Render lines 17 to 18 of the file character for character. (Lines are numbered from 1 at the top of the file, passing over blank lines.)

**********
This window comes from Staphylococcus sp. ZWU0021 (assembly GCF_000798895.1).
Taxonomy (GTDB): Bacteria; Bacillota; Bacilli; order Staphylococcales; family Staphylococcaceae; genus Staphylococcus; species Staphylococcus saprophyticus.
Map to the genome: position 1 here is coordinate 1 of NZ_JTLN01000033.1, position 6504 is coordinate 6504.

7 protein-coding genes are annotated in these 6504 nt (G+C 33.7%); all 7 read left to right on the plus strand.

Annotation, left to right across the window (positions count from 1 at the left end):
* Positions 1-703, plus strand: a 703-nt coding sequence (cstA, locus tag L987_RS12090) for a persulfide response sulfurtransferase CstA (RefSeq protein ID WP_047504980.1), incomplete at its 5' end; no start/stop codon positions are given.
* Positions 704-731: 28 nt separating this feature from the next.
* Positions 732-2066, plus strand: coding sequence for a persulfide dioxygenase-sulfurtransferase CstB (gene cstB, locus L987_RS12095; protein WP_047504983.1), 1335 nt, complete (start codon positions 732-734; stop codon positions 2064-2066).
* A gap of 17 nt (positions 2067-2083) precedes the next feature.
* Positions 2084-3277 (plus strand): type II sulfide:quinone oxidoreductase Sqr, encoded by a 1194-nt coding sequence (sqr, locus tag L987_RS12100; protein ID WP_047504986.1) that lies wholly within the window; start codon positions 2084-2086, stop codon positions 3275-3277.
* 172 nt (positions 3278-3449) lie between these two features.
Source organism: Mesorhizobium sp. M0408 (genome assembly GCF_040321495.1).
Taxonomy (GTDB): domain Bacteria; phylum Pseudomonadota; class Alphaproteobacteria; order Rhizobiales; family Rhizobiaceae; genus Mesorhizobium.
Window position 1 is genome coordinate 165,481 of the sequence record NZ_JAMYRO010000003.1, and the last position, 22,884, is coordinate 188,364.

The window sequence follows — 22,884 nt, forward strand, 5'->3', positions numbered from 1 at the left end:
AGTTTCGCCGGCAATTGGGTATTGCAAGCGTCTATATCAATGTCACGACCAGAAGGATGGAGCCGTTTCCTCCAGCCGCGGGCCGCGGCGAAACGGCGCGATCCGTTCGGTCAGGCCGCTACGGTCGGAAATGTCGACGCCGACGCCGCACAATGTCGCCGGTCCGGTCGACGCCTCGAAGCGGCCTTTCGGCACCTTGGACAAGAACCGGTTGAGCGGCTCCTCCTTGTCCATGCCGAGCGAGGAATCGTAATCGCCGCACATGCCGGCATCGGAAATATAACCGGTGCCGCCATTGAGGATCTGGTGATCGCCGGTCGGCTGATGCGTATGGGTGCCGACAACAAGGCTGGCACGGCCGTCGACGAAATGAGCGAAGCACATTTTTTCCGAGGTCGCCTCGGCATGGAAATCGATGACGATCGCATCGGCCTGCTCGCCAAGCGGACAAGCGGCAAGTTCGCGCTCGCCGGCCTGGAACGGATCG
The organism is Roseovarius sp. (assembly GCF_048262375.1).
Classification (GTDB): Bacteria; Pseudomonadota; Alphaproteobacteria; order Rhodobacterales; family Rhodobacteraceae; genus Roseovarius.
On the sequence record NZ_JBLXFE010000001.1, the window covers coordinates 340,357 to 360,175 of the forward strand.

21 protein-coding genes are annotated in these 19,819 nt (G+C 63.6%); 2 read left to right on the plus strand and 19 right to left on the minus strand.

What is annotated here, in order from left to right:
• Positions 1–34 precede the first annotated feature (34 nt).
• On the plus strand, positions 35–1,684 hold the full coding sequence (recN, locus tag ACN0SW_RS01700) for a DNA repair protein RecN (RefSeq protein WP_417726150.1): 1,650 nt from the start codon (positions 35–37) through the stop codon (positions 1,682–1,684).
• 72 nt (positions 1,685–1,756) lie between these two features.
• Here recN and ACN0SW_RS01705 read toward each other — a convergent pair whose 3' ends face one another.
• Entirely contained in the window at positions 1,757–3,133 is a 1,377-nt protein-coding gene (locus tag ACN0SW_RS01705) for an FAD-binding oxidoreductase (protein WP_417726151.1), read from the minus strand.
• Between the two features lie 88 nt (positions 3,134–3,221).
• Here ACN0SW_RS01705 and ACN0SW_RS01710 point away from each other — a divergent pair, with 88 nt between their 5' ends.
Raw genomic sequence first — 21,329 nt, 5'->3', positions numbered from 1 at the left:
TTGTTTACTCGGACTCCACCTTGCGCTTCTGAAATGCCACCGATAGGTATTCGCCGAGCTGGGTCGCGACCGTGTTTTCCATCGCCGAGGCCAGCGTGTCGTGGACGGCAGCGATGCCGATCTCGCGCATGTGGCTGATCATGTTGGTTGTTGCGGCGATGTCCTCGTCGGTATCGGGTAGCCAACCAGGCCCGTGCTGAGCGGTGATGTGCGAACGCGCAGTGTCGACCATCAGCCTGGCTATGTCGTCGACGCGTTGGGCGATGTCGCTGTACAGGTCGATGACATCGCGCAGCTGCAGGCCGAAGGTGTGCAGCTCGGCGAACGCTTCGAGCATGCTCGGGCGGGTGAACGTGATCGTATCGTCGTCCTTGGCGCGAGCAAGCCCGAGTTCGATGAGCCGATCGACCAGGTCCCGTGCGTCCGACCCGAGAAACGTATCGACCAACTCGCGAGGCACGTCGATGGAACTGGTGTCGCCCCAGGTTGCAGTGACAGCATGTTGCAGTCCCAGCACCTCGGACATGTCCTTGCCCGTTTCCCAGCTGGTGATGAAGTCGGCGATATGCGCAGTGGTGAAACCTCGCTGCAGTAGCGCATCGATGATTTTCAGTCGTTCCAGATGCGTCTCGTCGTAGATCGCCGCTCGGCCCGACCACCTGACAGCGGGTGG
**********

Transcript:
The organism is Roseovarius sp. (assembly GCF_048262375.1).
Classification (GTDB): Bacteria; Pseudomonadota; Alphaproteobacteria; order Rhodobacterales; family Rhodobacteraceae; genus Roseovarius.